College of Science student researchers ascended Salt Lake City's Capitol Hill Wednesday, Jan. 26 to share their efforts and discoveries with Utah legislators and visitors. Stationed with their posters in the Capitol rotunda, the Aggies honed their presentation skills and served as ambassadors for the college and the university. 
 

Students who represented the College of Science were:

 
 
 

Ka Yee (Isabella) Chan

Antibacterial Mode of Action Studies for Novel Class of Cationic Anthraquinone Analogs

Major: Biochemistry

Faculty Mentor: Cheng-Wei (Tom) Chang

We're investigating the relationship between chemical structures and mode of actions toward bacteria."

A native of Hong Kong, Ka Yee plans to pursue a doctorate in biochemistry and continue her research on active sites of antibacterial drugs and the influence to cell functions.

 

 

Amy Crandall

Structure and Function Characterization of the N-Terminus of the RNA Helicase Ski2

Major: Biochemistry

Faculty Mentor: Sean Johnson

Proteins work like machines: they perform work and provide support; thus, it is important to have properly made proteins in the correct amounts to have a fully functioning cell. Ski2 is a protein that is involved in regulating RNA, which is a precursor to proteins. My project is focusing on gaining a better understanding of Ski2, by determining the structure using x-ray crystallography."
A 2008 graduate of South Jordan, Utah's Paradigm High School, Amy plans to enter graduate school and pursue medical-related research.


David Ingram

Selection of RNA Aptamers that Bind Asymmetic Dimethylated Arginine ADMA

Major: Biochemistry

Faculty Mentor: Joanie Hevel

Graduate Student Mentor: Laurel Gui

"My research is focused on a cardiovascular disease risk molecule called 'ADMA' or Asymmetric Dimethylated Arginine. Using a technique called SELEX Systematic Evolution of Ligands by Exponential Enrichment, we are creating a strand of RNA capable of binding to ADMA. Once this portion of the project has been completed, we hope to create a bioassay capable of detecting ADMA. Using this assay, our lab will study the pathway of methylation in an organism's proteome. Another application for this assay is in the medical field, where it can be used to determine the amount of ADMA in a patient's bloodstream; helping the patient's health care provider to determine the patient's cardiovascular health.”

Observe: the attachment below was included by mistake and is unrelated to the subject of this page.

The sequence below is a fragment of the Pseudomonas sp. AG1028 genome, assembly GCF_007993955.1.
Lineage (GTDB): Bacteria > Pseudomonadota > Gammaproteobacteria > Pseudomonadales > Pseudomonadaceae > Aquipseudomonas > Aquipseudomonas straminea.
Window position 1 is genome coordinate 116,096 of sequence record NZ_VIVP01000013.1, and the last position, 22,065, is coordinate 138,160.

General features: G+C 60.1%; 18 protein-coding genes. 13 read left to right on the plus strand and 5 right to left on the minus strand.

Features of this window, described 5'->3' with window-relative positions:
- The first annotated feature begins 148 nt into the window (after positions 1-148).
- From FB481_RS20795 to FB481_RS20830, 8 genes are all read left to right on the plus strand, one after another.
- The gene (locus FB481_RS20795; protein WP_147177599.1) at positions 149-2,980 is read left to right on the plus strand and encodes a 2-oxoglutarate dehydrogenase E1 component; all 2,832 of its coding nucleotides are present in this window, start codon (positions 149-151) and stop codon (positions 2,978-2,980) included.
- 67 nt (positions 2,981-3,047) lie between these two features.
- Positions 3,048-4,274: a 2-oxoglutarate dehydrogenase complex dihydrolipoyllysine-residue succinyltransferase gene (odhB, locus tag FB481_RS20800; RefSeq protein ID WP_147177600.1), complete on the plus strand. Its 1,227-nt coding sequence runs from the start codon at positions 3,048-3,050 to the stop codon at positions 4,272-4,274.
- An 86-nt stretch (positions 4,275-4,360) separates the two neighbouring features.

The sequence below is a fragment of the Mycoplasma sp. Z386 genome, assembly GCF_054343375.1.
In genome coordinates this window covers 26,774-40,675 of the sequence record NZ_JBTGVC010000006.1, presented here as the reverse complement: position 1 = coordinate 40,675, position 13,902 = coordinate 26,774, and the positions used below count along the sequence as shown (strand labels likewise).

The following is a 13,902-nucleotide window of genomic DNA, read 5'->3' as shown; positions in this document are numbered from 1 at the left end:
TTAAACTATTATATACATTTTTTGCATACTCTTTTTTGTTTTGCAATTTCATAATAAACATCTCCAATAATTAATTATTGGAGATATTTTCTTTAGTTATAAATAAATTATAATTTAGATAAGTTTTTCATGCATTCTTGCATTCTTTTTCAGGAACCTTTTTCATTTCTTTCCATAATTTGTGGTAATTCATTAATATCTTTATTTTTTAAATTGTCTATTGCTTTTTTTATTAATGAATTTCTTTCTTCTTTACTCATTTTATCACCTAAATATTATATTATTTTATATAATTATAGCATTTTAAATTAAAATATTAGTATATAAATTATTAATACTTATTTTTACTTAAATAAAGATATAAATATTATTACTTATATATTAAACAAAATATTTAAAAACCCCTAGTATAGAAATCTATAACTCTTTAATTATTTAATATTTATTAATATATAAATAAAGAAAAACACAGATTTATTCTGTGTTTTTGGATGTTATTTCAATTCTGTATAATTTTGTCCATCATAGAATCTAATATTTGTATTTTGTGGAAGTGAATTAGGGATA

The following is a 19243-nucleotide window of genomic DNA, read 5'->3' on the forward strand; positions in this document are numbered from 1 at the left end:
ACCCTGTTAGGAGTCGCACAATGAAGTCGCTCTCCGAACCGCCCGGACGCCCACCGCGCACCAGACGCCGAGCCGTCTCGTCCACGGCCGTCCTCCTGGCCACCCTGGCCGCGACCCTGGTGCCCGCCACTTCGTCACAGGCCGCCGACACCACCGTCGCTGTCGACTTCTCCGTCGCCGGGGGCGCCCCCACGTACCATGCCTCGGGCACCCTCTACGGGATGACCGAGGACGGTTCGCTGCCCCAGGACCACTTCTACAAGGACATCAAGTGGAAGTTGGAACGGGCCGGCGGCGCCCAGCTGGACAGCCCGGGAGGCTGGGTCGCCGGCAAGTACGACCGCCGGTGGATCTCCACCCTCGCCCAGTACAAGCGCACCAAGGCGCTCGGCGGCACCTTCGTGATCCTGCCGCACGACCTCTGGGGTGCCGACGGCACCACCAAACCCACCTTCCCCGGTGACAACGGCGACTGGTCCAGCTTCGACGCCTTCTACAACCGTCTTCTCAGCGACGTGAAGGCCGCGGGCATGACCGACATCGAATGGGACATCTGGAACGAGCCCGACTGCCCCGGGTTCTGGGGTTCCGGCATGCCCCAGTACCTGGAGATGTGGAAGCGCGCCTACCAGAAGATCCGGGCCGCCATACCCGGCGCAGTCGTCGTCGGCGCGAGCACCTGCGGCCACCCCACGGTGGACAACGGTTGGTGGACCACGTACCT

A native of Salt Lake City, David is a 2005 graduate of East High School. He plans to graduate from USU this spring, with a bachelor's degree in biochemistry and a minor in Mandarin Chinese.  Following graduation from USU, he plans to pursue medical school and become a physician.
 

 

Morgan E. Summers

Critical Issues in Middle and Secondary Mathematics Placement: A Case Study

Major: Composite Mathematics and Statistics Education

Faculty Mentors: Brynja Kohler, Jim Cangelosi

“My study is an in-depth look at how middle and secondary students are placed into mathematics courses as they transition from elementary school to secondary schools. With Utah's recent adoption of the Common Core Standards, a discussion is also included on the impact these standards will have on placement, and if this method will solve any of the critical issues identified in the case study."